Smith’s proclamations against prostitution attracted thousands. He organized a meeting at his church calling on “All Law Abiding Citizens” to discuss how they were going to eradicate the horrors of “White Slavery” from San Francisco.
In response to the impending meeting and to address the existential threat to their legally licensed businesses, local madams and sex workers organized. Ms. Reggie Gamble, one of many female proprietors of a “parlor house” phoned Rev. Smith to set up a meeting. They agreed to meet at 11 a.m. on Jan. 25, the morning of the scheduled anti-vice meeting. Gamble arrived with 300 sex workers who stood in solidarity to defend their profession.
Gamble didn’t pretend that prostitution was glamorous or kind. Instead, she told Rev. Smith and the gathered reporters that evictions and arrests would not alleviate harm or suffering in her community. She suggested policies like higher wages for women, lower rents, accessible health care, schools, and infrastructure. She also suggested that until we respect women, we will keep “ruining” them generation after generation. She tried to explain that the overwhelming majority of those gathered were working mothers. This life, she explained, kept these women clothed and fed, and provided the same for their children. The same could not, and still cannot, be said of the menial work available to so many working mothers today.
Later that day Rev. Smith addressed a crowd of 7,000, urging those gathered to support the aggressive enforcement of vice laws and the appointment of a permanent vice committee “to investigate and suppress prostitution and gambling.” Later that month, 208 cafes, dance halls and “parlor houses” were closed. In February, raids closed every brothel in San Francisco.
In her speech the same day, Gamble made a lot of good points. But what she said was obscured by who she was.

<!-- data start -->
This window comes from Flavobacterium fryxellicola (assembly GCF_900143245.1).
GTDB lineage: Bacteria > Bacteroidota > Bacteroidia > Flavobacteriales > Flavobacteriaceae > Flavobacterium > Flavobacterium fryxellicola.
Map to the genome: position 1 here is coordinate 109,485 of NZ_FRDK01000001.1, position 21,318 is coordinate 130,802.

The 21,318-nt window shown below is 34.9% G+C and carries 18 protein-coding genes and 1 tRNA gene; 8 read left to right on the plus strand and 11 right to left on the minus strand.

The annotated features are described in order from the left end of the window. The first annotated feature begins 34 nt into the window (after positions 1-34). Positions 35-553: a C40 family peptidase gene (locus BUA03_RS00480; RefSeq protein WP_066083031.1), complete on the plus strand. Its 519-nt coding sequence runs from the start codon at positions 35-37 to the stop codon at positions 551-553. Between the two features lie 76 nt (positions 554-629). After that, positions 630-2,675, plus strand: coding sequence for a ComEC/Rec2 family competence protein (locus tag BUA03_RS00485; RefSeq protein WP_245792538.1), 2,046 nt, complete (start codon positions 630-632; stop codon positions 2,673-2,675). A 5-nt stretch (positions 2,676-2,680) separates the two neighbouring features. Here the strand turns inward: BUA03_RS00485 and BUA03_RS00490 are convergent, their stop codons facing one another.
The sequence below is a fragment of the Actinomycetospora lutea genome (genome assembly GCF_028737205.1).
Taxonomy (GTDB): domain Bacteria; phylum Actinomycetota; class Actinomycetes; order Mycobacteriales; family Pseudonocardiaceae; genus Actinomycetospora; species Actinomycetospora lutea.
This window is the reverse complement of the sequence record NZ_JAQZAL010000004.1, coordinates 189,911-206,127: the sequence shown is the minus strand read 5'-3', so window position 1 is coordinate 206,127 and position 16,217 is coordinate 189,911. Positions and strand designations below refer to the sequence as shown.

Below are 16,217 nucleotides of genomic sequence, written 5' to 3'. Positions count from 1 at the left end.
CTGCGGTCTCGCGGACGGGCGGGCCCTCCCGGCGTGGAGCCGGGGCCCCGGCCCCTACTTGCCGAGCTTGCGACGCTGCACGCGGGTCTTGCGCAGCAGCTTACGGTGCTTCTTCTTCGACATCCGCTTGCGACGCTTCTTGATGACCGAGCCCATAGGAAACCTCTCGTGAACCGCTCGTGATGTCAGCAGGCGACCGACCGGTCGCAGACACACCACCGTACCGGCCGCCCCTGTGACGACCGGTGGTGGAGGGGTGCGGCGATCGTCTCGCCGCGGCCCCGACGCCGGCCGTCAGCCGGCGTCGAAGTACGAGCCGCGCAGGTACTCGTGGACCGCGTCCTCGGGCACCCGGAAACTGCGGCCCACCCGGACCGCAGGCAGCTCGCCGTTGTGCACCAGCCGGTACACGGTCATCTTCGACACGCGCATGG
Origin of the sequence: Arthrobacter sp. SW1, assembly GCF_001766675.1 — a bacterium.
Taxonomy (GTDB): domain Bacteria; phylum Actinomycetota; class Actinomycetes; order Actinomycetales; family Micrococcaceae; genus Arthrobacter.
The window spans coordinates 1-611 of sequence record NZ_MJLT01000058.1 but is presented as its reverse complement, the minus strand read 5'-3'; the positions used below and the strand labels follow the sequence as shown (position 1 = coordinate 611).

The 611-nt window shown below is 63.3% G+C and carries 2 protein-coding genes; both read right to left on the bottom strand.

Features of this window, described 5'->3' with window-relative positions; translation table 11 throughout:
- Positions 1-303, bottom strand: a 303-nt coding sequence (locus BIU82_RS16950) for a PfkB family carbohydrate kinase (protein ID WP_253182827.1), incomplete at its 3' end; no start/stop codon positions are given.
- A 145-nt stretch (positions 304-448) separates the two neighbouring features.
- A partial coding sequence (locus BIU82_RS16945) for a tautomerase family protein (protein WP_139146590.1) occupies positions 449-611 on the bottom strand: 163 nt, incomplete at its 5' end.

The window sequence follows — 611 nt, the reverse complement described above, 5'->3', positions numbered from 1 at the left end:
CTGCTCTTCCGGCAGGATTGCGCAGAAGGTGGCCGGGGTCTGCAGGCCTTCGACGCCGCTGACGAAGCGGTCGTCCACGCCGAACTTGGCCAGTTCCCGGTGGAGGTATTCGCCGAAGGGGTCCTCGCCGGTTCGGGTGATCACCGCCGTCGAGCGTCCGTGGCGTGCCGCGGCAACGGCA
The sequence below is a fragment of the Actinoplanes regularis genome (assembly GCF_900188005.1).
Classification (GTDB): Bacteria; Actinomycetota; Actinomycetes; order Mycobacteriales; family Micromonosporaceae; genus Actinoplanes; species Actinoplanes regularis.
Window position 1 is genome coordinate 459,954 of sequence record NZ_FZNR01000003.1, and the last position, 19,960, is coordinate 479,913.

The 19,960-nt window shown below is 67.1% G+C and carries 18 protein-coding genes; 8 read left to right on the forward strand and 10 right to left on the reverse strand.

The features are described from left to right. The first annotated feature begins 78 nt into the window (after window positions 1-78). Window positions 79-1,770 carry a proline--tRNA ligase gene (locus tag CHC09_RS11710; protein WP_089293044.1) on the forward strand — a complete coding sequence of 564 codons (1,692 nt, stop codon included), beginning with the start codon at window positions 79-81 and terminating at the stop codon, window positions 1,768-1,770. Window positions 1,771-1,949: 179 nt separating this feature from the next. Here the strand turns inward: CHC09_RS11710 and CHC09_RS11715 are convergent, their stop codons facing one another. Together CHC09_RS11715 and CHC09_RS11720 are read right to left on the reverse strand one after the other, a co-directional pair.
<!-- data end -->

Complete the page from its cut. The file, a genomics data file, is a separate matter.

Journalists struggled with her apparently incomprehensible demands. “The underworld of San Francisco, intent on clouding the issue raised by the present anti-vice campaign, and the Rev. Paul Smith, leader of the crusade against open vice in the uptown tenderloin met face to face in the Rev. Smith’s own church yesterday morning,” reported the Examiner. These women “swooped into the Central Methodist Episcopal Church at 11 o’clock in the morning blinking at the unaccustomed morning light, their clothes the best in their wardrobe, their manner defiant.”
And they asked: “What are you going to do about us?”
It remains a relevant question. On July 23, 2019, the Task Force Against Human Trafficking of the Episcopal Church of NY Diocese hosted an event entitled “Decriminalizing Pimps and Johns in New York-What’s at Stake” at the Church of the Incarnation in Manhattan. The event was organized in response to sex workers’ efforts to stop the violent raids and arrests on our community. I was at the event and I saw religious leaders, victim advocates, and high-profile feminists encourage police officers to drag TS Candii, a black trans advocate, out of the church to protect those gathered from hearing the voices of sex workers. Our demands remain incomprehensible to those gathered to save us from ourselves.